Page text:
Where does the solar wind originate from the Sun? This is what a recent study published in Nature hopes to answer as a team of researchers analyze data from NASA’s Parker Solar Probe (PSP) mission exploring our Sun after it got within 12 solar radii from the Sun’s surface, or approximately 5.2 million miles, and took a direct hit from a solar wind blast. This resulted in the spacecraft detecting the Sun’s surface origin of the blast, which is often very difficult to detect once the solar wind escapes the Sun’s corona.
Animation displaying NASA's Parker Solar Probe getting blasted by the solar wind that was used for this study. (Credit: NASA GSFC/CIL/Brian Monroe)
For context, when a showerhead is active, trying to find the exact hole a specific jet of water is coming from is difficult when looking at it from afar. Observing it up-close is the only way, but the tradeoff is you get directly blasted in the face by the water jets.
A primary mission for PSP is helping scientists better understand space weather, which, while often putting on a beautiful aurora display at Earth’s northernmost and southernmost latitudes, can cause devastation for satellites and ground stations on Earth. Knowing where solar winds originate will help scientists better predict solar weather, which could lead to advanced warning of an incoming solar storm on Earth or in low Earth orbit.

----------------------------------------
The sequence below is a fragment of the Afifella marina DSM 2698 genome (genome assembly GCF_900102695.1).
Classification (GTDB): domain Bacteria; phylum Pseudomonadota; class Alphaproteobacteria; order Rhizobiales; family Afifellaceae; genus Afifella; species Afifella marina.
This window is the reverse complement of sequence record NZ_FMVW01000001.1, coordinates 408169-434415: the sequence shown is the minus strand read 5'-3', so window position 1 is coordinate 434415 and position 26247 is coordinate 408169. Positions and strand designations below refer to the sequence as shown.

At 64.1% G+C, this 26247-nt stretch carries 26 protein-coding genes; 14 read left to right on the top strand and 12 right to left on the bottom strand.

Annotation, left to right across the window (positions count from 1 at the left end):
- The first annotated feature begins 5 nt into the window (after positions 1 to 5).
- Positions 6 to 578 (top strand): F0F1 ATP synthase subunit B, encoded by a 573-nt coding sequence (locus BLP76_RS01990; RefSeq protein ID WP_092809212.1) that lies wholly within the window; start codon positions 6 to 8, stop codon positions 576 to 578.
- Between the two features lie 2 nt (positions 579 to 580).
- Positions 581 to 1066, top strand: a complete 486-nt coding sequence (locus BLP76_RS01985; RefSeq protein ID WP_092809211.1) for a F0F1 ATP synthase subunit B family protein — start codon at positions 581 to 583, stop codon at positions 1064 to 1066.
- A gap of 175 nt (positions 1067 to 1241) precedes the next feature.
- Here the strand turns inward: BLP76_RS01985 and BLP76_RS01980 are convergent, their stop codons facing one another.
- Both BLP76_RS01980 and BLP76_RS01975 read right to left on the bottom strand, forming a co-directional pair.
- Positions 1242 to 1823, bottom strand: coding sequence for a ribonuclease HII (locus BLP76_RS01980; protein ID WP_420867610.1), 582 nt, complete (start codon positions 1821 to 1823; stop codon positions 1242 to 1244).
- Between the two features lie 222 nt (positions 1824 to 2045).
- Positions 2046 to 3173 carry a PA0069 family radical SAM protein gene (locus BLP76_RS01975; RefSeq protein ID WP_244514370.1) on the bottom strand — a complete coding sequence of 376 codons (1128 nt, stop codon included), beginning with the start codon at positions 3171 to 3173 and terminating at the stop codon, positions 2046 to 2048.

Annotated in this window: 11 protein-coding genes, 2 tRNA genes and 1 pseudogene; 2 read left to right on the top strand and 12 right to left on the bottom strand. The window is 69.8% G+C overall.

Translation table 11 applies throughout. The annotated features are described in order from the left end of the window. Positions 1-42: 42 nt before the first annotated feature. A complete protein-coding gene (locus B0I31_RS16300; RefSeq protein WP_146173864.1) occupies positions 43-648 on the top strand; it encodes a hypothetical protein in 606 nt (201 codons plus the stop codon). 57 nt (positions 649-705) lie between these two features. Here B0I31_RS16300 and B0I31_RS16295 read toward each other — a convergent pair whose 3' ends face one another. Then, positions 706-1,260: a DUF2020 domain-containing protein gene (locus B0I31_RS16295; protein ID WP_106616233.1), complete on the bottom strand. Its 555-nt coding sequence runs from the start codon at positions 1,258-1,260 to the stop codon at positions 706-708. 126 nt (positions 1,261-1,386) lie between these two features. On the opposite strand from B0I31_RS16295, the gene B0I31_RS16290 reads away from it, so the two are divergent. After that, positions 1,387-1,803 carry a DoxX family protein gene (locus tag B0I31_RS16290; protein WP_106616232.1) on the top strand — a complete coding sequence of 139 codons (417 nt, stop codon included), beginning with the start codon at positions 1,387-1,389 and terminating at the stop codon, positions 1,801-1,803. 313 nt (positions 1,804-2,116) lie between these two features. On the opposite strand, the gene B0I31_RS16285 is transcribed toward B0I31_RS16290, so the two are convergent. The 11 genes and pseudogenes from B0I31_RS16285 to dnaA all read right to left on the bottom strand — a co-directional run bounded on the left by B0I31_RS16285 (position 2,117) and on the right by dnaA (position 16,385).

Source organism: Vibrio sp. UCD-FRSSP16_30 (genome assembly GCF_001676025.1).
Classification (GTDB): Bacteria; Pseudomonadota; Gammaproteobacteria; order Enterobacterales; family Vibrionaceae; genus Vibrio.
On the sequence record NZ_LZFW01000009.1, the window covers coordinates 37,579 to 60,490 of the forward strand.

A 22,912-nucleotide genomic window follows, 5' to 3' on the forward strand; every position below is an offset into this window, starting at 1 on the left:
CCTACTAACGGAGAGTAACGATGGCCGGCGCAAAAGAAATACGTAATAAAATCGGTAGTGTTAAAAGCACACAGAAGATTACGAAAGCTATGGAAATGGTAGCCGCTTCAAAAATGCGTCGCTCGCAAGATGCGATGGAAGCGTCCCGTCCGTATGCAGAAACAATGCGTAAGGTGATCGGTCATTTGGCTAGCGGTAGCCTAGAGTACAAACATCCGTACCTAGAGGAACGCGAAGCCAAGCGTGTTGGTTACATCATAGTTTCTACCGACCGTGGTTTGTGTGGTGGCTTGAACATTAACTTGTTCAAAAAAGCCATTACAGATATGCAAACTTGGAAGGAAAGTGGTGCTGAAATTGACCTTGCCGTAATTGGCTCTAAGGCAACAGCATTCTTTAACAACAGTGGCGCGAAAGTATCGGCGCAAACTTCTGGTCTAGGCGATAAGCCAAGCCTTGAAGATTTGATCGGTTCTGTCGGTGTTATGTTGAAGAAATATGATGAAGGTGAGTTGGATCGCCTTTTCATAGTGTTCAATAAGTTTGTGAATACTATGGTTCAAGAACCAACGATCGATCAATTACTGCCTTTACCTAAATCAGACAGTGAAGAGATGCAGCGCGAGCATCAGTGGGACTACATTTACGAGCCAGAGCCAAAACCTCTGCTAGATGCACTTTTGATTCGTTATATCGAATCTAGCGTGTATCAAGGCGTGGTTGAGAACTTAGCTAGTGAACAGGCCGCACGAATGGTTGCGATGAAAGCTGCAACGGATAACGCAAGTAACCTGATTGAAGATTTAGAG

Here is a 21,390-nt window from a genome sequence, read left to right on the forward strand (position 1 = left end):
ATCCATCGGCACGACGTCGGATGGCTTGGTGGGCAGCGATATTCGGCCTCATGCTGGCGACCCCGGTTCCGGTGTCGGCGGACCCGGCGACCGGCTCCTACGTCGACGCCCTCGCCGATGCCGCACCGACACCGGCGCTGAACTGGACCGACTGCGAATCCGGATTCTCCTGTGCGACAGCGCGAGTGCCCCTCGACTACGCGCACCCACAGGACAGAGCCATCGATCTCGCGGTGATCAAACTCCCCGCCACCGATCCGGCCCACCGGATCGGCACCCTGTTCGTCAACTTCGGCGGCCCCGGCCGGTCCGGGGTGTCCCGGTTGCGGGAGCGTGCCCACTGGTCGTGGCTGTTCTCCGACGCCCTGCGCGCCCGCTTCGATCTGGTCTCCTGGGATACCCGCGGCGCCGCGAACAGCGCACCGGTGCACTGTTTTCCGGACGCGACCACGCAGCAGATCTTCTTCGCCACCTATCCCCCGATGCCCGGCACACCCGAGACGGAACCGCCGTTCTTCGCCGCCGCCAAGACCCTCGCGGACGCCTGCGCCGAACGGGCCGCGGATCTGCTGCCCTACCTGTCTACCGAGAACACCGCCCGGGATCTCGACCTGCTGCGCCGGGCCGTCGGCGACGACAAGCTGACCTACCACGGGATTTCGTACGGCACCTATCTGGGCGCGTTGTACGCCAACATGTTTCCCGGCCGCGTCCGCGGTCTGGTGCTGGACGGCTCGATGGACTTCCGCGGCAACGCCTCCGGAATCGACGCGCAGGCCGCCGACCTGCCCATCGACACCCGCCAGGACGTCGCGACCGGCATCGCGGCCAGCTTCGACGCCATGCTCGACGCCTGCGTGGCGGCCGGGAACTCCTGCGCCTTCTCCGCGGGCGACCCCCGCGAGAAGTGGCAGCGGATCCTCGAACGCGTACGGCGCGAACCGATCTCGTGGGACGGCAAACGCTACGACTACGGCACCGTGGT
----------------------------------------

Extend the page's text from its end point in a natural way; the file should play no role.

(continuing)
“Winds carry lots of information from the sun to Earth, so understanding the mechanism behind the sun’s wind is important for practical reasons on Earth,” said Dr. James Drake, who is a Distinguished University Professor in the Department of Physics at the University of Maryland-College Park, and a co-author on the study. “That’s going to affect our ability to understand how the sun releases energy and drives geomagnetic storms, which are a threat to our communication networks.”
Using the showerhead analogy, the study’s findings indicate that the coronal holes of the Sun act like showerheads that interact with the Sun’s magnetic field lines that funnel both in and out of the Sun’s surface. The study claims that when opposed magnetic fields pass each other in these funnels, this causes the fields to break and reconnect, called magnetic reconnection, which results in charged particles, space weather, being discharged from the Sun.
Artist rendition of NASA's Parker Solar Probe spacecraft approaching and studying our Sun. (Credit: NASA)
"The big conclusion is that it's magnetic reconnection within these funnel structures that's providing the energy source of the fast solar wind," said Dr. Stuart D. Bale, who is a professor of physics at the University of California-Berkeley, and lead author of the study. "It doesn't just come from everywhere in a coronal hole, it's substructured within coronal holes to these supergranulation cells. It comes from these little bundles of magnetic energy that are associated with the convection flows. Our results, we think, are strong evidence that it's reconnection that's doing that."
Even with its heavy shielding, the closest PSP can get to the Sun is 8.8 solar radii, or approximately 4 million miles. Any closer and the spacecraft’s instruments will become severely damaged or fail completely. Dr. Bale hopes to solidify the study’s findings from this altitude, but the Sun is entering what’s known as solar maximum, meaning the amount of space weather it gives off becomes more haywire, which could make future data unclear.
The PSP mission is currently scheduled to run another three years, and what new discoveries will it make about our Sun and space weather during that time? Only time will tell, and this is why we science!
As always, keep doing science & keep looking up!